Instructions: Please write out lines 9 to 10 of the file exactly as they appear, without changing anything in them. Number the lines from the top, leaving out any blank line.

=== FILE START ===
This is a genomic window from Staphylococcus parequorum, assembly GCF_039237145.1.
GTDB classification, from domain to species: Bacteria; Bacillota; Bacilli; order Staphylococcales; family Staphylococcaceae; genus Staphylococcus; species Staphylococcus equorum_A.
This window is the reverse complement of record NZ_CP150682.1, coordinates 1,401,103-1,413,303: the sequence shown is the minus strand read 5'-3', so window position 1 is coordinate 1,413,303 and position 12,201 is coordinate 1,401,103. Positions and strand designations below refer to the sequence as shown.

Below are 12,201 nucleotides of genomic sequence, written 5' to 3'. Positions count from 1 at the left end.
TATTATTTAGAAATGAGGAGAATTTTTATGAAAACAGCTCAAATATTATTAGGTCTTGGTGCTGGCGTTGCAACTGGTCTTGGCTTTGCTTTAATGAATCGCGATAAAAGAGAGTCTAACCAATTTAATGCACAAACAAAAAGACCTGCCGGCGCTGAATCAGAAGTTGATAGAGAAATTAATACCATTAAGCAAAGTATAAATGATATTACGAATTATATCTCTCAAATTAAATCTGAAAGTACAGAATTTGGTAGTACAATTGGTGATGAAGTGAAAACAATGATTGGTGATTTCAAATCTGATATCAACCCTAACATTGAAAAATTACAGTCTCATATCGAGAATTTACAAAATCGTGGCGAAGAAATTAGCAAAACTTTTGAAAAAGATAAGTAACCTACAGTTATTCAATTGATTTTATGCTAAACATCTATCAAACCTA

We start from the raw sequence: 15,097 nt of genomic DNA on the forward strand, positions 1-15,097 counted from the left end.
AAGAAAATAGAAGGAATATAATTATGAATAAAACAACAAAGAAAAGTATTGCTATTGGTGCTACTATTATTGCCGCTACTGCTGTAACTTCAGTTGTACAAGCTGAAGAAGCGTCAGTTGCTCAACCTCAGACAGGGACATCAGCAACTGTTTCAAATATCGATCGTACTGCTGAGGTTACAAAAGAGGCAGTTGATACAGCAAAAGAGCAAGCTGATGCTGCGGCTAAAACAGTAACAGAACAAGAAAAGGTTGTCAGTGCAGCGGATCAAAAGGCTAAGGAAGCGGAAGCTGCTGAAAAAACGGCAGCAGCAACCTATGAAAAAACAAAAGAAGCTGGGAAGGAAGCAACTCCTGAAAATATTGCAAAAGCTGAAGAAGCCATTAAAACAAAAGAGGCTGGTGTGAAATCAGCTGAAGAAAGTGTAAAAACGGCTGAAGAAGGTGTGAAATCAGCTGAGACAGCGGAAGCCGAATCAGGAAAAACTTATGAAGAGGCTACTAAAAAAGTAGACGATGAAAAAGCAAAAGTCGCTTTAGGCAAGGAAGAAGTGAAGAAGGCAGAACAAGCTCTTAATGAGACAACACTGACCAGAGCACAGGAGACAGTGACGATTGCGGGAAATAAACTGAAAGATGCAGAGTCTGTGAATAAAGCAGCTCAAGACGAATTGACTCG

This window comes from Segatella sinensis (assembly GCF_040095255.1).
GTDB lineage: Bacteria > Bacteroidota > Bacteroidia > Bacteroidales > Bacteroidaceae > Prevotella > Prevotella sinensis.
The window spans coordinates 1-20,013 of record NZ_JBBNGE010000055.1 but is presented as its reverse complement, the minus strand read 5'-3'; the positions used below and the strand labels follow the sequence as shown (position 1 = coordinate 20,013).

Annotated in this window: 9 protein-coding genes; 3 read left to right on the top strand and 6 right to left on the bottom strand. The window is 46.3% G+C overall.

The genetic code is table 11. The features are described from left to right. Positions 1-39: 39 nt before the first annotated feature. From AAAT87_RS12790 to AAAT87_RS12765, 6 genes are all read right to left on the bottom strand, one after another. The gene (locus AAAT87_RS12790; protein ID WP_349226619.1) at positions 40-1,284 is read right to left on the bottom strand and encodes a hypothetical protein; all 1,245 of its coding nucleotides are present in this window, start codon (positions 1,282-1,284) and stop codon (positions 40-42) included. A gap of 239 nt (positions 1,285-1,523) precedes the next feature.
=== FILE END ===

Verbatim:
GTDB lineage: Bacteria > Bacteroidota > Bacteroidia > Bacteroidales > Bacteroidaceae > Prevotella > Prevotella sinensis.
The window spans coordinates 1-20,013 of record NZ_JBBNGE010000055.1 but is presented as its reverse complement, the minus strand read 5'-3'; the positions used below and the strand labels follow the sequence as shown (position 1 = coordinate 20,013).